Electron Transport and Collective Modes in Fermi and non-Fermi Liquids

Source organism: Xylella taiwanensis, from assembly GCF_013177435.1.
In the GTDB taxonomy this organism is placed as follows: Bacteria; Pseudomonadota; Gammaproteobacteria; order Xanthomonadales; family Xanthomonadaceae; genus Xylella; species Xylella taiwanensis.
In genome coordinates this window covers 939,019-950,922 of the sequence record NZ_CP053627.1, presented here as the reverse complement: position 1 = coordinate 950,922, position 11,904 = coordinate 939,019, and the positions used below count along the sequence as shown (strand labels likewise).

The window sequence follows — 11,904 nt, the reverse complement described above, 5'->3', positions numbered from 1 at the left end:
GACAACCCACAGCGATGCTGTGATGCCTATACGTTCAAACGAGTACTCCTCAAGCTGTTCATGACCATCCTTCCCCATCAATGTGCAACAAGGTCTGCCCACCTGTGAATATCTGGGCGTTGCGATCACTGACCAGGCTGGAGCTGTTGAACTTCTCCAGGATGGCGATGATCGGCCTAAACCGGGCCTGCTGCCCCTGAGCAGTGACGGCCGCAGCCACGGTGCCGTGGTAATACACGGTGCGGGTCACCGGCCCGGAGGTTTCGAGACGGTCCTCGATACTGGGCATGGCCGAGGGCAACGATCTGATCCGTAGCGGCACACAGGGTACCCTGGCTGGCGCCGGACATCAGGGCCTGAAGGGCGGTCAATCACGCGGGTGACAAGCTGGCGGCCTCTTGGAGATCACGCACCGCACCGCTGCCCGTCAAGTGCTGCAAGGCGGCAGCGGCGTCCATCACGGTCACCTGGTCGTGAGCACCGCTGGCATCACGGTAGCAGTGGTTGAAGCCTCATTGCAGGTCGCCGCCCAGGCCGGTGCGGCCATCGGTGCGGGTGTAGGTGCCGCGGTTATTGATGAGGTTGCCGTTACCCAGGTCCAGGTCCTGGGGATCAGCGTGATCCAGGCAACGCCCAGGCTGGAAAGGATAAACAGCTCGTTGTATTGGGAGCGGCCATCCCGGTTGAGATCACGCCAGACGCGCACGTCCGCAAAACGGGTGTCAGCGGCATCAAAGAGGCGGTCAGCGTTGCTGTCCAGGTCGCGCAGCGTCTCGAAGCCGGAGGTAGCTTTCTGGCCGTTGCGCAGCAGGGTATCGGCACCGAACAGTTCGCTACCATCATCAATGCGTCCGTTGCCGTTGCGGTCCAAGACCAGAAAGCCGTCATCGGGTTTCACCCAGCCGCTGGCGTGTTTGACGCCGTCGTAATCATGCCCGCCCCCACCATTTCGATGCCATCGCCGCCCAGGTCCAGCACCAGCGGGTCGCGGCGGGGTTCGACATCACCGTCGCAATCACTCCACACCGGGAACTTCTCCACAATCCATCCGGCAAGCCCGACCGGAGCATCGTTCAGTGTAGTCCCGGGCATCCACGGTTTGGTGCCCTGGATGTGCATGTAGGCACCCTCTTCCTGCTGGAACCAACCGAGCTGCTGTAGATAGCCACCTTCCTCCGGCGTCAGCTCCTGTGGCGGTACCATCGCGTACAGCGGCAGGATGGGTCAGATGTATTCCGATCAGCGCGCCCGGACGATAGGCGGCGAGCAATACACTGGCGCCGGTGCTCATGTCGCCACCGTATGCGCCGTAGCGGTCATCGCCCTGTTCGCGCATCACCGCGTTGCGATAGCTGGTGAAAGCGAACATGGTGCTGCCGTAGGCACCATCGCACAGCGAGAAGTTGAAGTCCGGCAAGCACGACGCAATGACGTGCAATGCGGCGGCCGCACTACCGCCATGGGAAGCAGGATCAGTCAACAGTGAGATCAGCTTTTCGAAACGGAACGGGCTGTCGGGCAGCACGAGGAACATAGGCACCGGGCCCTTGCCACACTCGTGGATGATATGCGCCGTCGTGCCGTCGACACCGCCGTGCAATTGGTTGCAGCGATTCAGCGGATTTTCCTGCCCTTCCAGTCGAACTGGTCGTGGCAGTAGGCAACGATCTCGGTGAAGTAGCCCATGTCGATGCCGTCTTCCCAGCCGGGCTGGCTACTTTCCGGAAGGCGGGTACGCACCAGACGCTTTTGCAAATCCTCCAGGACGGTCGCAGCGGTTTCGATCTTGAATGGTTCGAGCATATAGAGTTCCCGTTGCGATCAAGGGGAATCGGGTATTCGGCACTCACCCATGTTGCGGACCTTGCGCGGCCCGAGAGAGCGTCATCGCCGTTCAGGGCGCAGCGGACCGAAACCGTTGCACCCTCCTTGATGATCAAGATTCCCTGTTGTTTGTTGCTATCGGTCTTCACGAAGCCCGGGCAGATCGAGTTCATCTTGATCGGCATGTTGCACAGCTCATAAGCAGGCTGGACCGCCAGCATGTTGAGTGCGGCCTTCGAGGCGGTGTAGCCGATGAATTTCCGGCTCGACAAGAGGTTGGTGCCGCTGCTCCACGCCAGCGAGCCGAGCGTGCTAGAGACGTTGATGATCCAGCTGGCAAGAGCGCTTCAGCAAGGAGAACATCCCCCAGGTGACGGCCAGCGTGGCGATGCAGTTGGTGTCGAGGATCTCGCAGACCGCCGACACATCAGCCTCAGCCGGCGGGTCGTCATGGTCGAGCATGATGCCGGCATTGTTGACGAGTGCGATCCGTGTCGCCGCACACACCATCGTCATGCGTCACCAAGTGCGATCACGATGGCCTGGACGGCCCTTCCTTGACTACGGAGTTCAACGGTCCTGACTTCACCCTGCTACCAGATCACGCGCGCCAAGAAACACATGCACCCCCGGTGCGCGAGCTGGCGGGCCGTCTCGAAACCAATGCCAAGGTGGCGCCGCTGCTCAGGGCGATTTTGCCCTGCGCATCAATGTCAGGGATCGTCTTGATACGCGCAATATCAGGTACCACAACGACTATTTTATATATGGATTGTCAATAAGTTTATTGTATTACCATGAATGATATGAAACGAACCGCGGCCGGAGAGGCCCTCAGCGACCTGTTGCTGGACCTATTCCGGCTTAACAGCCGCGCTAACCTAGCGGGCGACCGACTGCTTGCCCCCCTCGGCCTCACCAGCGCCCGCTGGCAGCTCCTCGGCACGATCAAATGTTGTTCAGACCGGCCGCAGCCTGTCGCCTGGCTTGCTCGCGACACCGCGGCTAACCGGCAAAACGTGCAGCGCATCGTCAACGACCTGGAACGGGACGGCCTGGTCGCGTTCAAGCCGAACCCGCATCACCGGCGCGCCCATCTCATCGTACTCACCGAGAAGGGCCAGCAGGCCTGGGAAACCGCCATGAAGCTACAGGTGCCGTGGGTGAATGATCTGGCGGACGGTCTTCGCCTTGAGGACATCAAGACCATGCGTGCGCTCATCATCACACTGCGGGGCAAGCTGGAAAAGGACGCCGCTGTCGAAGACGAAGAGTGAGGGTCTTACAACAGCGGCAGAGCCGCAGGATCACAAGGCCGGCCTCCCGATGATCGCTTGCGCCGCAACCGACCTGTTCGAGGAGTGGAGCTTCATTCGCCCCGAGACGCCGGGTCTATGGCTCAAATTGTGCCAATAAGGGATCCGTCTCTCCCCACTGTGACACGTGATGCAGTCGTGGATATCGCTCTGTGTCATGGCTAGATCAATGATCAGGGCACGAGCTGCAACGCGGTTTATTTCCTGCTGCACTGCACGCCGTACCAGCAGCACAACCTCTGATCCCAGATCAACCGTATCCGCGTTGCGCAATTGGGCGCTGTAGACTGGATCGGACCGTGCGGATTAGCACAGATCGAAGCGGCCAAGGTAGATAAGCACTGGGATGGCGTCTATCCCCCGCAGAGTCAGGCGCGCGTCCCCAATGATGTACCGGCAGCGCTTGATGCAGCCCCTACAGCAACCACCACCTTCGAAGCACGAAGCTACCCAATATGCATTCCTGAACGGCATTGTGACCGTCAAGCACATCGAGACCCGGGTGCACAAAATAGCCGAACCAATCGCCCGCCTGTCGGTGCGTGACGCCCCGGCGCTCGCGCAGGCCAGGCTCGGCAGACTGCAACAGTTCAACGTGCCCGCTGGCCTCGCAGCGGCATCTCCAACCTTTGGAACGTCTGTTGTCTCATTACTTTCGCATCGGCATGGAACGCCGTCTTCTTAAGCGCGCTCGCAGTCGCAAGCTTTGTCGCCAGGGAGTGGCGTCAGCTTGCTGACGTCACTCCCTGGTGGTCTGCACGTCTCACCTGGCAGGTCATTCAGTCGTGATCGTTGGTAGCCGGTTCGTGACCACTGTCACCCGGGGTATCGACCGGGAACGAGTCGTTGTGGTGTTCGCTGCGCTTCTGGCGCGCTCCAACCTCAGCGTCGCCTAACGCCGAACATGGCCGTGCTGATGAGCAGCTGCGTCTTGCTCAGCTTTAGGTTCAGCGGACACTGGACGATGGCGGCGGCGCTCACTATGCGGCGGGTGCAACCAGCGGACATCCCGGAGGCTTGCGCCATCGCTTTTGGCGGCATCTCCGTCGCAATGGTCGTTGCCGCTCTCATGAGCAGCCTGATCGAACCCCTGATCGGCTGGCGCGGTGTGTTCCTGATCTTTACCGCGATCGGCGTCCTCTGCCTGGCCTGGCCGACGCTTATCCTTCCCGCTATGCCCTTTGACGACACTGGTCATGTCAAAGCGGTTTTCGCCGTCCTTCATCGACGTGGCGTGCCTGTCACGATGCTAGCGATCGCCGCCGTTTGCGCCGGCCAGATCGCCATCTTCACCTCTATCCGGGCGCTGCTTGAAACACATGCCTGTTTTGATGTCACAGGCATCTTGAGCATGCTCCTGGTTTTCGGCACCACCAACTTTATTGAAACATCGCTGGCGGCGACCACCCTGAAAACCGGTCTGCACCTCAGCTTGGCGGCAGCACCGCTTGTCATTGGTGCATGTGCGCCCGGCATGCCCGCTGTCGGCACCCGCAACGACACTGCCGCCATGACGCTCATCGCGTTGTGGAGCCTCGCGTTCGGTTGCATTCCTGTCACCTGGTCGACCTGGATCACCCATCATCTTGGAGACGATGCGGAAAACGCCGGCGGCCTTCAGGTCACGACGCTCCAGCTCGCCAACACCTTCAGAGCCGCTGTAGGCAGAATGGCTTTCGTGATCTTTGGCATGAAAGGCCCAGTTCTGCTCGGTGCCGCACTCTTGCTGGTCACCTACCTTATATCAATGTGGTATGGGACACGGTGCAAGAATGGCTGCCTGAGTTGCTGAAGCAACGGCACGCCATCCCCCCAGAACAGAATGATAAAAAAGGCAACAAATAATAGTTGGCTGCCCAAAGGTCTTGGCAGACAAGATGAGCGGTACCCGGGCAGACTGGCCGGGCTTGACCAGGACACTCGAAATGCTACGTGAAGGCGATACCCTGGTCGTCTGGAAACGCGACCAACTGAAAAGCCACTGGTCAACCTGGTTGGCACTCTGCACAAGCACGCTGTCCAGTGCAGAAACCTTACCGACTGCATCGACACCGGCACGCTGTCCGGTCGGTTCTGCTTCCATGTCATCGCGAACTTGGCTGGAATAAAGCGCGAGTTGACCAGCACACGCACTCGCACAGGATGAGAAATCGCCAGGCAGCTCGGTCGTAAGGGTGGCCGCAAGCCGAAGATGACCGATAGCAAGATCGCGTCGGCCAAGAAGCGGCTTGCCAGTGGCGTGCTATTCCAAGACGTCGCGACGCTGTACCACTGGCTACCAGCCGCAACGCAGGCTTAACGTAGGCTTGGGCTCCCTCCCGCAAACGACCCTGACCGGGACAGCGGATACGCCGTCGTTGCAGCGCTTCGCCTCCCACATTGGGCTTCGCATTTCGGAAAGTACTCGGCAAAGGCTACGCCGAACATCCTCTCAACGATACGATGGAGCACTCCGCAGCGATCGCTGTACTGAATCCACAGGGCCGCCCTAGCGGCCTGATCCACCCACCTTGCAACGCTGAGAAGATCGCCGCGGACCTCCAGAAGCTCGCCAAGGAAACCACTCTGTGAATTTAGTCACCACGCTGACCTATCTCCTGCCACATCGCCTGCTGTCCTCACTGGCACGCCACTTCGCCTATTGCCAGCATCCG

Abstract: Today’s novel materials can display many interesting phases. Two-dimensional materials with strong electron-electron interactions allow the electrons to enter a hydrodynamic regime at intermediate temperatures. This thesis presents a method for an exact description of the quasiparticle distribution in terms of kinetic theory, valid beyond the asymptotic low-temperature regime used in perturbative approaches. This is used to obtain of the full mode spectrum of the interacting electron gas. At low temperatures, the existence of long-lived modes of odd parity hint at the existence of a new transport regime in between the limits of ballistic and hydrodynamic flow. The method is also used to determine the shear viscosity of the electron liquid beyond the low temperature limit. If the coupling becomes strong enough, it invalidates the quasiparticle picture, which undermines many established methods within many-body physics. This happens in the strange metal phase of high-temperature superconductors, where the holographic duality – providing a description of a strongly coupled theory in terms of a weakly coupled gravitational theory – serves as one of the few ways to study the strongly coupled physics. Recent experiments on strange metals show an incoherent plasmon at small momenta, in qualitative agreement with previous holographic models of bulk plasmons. However, the relevant experiments also couple to collective surface excitations, which hitherto has not been considered. This thesis also presents a model for surface plasmon polaritons using the holographic duality, improving the theoretical description of plasmons in strongly correlated materials.

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